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Using wind to make sound

What other technical skills did this project require?

We had to hire an arborist to consultant on installation of the work so high up in trees. Since the wind chimes were permanently hung above, we wanted to make sure we designed and fabricated a system so the chimes and the Touch Board wouldn’t get blown away by the wind and hurt someone below. In the end, we ended up drilling into the tree to properly mount the chimes and electronics.

Listening to the Wind Chimes sounds provokes a nostalgic and mysterious feeling. What did you want to observe and study through this soundscape?

The electronic compositions for Wind Chimes were an investigation into the sound of the wind and pink noise. I was very influenced by the pairing of pink noise and wind chimes to aid in sleep and relaxation. So, for the compositions, I wanted to take the “wind” in “wind chime” very literally and try to produce electronic sounds that echo the whistle of wind moving. Each of the three tracks in the album release reflect this, but also call for a moment of relax.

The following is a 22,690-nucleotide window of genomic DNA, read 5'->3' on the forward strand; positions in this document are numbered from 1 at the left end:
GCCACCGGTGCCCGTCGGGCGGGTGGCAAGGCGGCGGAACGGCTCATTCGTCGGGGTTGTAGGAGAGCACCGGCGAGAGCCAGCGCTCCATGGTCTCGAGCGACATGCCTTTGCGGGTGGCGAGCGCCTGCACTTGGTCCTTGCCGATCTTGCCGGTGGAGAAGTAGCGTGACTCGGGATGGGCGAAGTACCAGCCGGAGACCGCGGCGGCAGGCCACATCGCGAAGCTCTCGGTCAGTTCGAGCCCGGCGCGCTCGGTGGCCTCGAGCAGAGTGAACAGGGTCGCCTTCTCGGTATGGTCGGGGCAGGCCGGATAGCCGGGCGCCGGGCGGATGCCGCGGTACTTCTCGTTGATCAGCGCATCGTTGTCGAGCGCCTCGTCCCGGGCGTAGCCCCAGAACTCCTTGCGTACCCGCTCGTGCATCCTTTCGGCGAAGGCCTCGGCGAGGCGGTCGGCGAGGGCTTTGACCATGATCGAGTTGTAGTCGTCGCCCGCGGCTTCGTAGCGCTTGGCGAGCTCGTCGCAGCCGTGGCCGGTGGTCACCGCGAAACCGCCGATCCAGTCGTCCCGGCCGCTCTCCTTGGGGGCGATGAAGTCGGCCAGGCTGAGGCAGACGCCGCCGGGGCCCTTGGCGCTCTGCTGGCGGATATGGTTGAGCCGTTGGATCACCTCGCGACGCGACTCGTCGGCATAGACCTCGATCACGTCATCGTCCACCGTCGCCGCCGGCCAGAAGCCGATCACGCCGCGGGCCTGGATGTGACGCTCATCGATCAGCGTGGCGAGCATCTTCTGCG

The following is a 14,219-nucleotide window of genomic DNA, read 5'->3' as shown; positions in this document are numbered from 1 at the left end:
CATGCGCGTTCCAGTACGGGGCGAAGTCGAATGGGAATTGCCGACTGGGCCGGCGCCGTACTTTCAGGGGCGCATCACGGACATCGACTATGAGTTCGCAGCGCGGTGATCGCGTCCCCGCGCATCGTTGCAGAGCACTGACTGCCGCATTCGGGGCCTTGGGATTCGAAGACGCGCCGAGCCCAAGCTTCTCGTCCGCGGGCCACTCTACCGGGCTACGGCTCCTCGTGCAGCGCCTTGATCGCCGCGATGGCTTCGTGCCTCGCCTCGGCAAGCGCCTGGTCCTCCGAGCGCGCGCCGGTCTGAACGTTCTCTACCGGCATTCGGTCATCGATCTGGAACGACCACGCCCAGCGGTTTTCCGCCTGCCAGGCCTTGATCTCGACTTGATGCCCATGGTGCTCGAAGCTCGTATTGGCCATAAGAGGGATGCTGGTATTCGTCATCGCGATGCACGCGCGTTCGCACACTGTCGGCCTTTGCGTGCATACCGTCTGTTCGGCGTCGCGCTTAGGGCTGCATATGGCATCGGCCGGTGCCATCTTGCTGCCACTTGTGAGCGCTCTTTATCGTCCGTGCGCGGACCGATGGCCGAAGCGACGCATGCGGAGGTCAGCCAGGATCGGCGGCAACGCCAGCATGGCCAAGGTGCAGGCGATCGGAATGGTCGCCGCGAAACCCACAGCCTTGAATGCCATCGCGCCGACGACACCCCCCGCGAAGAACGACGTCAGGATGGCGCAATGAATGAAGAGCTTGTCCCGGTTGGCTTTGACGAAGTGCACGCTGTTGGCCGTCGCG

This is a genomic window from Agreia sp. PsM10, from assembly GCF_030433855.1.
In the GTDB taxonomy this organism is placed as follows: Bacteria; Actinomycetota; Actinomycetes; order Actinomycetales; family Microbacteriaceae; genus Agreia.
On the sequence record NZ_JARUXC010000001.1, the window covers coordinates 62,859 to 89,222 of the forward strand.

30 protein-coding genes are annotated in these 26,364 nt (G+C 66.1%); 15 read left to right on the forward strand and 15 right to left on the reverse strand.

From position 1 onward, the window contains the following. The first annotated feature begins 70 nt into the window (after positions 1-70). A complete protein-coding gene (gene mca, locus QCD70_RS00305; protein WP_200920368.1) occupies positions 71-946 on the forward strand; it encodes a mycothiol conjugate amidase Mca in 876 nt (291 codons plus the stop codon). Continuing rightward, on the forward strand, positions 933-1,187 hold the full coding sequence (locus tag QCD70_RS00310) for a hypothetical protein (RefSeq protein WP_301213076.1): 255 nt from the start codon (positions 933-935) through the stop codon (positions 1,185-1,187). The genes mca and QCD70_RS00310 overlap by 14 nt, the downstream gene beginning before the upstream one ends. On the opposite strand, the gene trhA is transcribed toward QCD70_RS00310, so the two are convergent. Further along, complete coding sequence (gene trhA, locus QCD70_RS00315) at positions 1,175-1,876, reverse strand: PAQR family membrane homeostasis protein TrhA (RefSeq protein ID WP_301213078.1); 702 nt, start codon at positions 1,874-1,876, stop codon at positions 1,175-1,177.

Do you have any future plans that you’d like to share with us?

I am working on a new work titled INTERCOM that will premiere as an outdoor sound installation in October of 2016 at RadioRevelten International Festival of Radio Art in Halle/Salle, Germany. The work will include an installation of a custom intercom network mounted outside the front door entrance of the building and on each floor of the building. The INTERCOM system will allow for open communication and playback of on-hold original compositions.

You can check another project made by Jeff Kolar and Jon Cates, where they used radio as their medium for the Museum of Contemporary Art Chicago.

If you’d like to see your project on our blog, email us here: info@bareconductive.com

Photo credits: Jeff Kolar